Engineers from the Massachusetts Institute of Technology (MIT) have developed a so-called surgical duct tape for sealing internal wounds and tears in biological tissue and organs.

A potential alternative to surgical sutures, the so-called sticky patch is a biocompatible patch that is both strong and flexible. Likewise, the patch reportedly bonds to tissue within seconds and holds for roughly one month, expanding and contracting as the wound heals, and eventually degrading.

Source: MITSource: MIT

The one-sided tape is reportedly composed of polyacrylic acid, an absorbent material found in diapers, NHS esters, which are chemical compounds that bind with proteins in tissue to create stronger bonds, and a polyvinyl alcohol hydrogel for stabilizing the adhesive.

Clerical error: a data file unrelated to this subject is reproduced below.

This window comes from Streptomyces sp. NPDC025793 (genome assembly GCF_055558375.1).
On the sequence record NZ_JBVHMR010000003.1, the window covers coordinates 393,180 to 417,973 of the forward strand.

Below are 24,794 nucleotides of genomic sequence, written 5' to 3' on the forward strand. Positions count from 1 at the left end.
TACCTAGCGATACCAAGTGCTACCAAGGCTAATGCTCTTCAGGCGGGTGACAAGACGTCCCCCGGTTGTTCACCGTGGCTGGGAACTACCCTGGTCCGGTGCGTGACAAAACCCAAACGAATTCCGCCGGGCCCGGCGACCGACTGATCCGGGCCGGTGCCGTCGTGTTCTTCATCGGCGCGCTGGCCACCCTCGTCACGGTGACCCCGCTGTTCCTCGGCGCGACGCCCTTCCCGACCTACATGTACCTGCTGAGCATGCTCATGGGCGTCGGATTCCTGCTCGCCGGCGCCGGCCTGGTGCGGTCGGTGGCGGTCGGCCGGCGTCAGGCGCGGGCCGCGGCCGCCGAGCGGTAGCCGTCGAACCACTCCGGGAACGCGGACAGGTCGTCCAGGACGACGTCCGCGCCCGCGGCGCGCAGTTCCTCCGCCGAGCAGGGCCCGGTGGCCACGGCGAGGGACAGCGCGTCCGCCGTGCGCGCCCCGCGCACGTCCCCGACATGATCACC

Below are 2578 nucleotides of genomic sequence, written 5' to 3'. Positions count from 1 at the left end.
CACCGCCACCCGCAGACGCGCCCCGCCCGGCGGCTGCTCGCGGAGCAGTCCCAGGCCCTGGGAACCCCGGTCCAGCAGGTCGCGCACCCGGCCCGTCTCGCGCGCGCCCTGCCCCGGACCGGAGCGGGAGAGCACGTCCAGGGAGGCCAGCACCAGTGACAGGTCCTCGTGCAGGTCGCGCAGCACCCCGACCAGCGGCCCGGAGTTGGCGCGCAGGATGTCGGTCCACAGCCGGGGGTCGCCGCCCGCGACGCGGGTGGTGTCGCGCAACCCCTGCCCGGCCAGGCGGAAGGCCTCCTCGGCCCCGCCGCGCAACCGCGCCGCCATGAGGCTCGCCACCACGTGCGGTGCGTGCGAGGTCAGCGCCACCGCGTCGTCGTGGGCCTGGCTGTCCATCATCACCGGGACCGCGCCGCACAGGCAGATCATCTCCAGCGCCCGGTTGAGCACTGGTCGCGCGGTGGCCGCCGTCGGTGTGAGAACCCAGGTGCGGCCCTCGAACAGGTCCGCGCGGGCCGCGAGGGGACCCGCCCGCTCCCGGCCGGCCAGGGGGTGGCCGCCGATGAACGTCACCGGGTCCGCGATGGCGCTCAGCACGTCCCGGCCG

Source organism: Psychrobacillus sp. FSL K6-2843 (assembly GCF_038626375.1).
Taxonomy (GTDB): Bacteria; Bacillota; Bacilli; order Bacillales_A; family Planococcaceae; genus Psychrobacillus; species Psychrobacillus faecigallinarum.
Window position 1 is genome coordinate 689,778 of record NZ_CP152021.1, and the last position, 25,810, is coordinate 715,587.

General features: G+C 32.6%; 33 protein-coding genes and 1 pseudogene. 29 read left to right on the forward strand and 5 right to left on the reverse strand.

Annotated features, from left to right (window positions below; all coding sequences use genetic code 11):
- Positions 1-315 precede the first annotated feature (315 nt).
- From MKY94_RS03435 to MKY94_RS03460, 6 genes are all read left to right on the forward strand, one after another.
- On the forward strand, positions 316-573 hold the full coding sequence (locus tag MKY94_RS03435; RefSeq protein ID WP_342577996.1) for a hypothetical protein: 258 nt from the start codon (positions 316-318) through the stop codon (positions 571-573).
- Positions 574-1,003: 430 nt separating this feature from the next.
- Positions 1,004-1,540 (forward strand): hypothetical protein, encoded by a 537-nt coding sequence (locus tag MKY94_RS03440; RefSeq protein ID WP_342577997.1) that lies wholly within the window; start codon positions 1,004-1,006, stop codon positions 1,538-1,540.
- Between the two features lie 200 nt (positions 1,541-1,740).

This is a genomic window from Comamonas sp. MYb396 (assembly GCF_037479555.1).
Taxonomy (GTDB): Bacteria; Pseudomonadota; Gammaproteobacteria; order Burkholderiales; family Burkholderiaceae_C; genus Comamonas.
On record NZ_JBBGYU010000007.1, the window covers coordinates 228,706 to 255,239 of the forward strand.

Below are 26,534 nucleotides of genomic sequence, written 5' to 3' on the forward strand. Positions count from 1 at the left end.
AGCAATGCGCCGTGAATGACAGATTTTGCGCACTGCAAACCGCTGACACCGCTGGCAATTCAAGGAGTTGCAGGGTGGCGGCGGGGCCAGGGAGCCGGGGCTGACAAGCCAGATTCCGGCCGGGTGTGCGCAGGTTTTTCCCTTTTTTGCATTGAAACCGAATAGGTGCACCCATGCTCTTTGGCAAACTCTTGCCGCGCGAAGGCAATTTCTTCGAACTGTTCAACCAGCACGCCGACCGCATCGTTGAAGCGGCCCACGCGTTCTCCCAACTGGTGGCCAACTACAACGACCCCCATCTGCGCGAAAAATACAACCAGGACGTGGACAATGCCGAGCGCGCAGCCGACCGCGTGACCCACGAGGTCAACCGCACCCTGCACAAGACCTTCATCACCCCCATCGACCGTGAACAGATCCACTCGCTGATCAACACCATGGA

According to the researchers, the sticky patch was applied to tears and punctures in the colon, stomach and intestines of various animal models in the lab, successfully sealing these wounds and then degrading.

The patch is detailed in the article, An off-the-shelf bioadhesive patch for sutureless repair of gastrointestinal defects, which appears in the journal Science Translational Medicine.

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